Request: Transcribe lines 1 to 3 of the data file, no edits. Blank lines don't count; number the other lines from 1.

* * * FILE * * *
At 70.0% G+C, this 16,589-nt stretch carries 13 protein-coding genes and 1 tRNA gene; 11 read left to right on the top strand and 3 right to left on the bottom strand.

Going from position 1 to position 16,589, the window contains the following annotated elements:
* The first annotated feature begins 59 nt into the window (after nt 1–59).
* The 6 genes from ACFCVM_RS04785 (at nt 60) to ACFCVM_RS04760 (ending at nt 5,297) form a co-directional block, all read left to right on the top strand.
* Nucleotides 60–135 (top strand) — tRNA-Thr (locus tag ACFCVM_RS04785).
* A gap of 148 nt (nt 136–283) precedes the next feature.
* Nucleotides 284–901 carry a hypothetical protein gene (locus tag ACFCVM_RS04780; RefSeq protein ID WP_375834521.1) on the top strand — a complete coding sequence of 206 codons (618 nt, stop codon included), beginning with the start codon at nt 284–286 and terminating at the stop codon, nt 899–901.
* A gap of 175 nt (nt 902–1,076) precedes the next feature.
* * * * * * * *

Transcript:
At 70.0% G+C, this 16,589-nt stretch carries 13 protein-coding genes and 1 tRNA gene; 11 read left to right on the top strand and 3 right to left on the bottom strand.

Going from position 1 to position 16,589, the window contains the following annotated elements:
* The first annotated feature begins 59 nt into the window (after nt 1–59).